The government wants major Internet companies to turn over users' passwords, according to C-NET News.
C-NET reported Thursday the move represents a step up in surveillance techniques.
If the government has someone's password, it can be used to log in to that person's account and then review personal information and correspondence - or even impersonate the user.
Many Internet companies have flatly refused the government's demands for passwords and other ways to get into personal accounts.
"I've certainly seen them ask for passwords," one Internet industry source told C-NET. "We push back."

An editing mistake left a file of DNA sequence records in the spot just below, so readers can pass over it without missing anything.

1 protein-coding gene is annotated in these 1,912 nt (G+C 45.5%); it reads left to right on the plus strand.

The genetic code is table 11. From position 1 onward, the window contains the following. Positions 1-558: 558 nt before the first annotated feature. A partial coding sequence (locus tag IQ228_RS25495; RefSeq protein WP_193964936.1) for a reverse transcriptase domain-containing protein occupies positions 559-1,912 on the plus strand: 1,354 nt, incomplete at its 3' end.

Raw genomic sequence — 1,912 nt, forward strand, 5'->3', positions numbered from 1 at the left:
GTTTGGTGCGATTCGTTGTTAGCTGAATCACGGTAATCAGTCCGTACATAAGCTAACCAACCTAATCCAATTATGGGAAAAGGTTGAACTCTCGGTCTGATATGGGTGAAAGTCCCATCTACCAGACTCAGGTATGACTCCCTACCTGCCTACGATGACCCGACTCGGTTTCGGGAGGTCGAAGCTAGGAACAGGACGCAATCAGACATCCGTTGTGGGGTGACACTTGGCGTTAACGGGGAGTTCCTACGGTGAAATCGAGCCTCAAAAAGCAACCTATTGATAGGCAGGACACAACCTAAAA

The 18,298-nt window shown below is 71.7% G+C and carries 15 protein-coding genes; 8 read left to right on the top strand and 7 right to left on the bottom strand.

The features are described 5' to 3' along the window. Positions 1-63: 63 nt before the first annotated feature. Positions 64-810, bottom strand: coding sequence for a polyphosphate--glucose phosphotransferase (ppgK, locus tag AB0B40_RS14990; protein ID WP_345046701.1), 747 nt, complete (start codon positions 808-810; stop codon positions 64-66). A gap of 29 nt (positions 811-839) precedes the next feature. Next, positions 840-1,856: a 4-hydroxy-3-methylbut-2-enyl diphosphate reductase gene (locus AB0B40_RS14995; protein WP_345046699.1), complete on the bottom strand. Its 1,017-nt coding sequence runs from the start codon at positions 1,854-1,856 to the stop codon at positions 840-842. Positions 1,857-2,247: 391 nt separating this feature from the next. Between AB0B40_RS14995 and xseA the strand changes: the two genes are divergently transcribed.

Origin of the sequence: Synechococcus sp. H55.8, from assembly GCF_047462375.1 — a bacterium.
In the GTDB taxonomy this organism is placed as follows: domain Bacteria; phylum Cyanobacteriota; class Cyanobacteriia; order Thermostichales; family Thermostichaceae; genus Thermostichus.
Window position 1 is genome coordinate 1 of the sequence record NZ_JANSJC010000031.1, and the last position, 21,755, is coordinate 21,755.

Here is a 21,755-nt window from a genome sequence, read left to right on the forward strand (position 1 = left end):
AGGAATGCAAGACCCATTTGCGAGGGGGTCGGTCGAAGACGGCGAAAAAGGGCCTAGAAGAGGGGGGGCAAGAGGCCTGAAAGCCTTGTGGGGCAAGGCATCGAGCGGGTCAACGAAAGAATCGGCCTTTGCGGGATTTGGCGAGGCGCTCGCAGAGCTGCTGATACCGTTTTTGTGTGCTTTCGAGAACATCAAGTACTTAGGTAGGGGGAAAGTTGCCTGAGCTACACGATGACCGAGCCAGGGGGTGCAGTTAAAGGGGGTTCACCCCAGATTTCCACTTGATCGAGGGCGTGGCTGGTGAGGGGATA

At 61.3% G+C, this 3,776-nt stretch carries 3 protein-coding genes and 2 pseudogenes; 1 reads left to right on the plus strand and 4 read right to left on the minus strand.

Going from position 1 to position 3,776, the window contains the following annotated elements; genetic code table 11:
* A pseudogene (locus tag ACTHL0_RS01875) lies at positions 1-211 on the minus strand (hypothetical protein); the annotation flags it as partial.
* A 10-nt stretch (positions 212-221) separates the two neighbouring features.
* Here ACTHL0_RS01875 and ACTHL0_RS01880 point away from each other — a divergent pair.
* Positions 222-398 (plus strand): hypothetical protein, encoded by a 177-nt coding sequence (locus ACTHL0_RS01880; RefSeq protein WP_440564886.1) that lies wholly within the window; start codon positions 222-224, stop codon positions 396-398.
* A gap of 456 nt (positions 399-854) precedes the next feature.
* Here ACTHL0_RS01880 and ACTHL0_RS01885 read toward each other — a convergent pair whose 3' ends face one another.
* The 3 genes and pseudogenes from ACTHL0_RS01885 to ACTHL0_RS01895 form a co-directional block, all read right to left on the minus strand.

Another source said Web firms "really heavily scrutinize" such requests. "There's a lot of 'over my dead body.'"
Meanwhile, the legalities of the matter remain murky.
"This is one of those unanswered legal questions: Is there any circumstance under which they could get password information?" Jennifer Granick, director of civil liberties at Stanford University's Center for Internet and Society, told C-NET. "I don't know."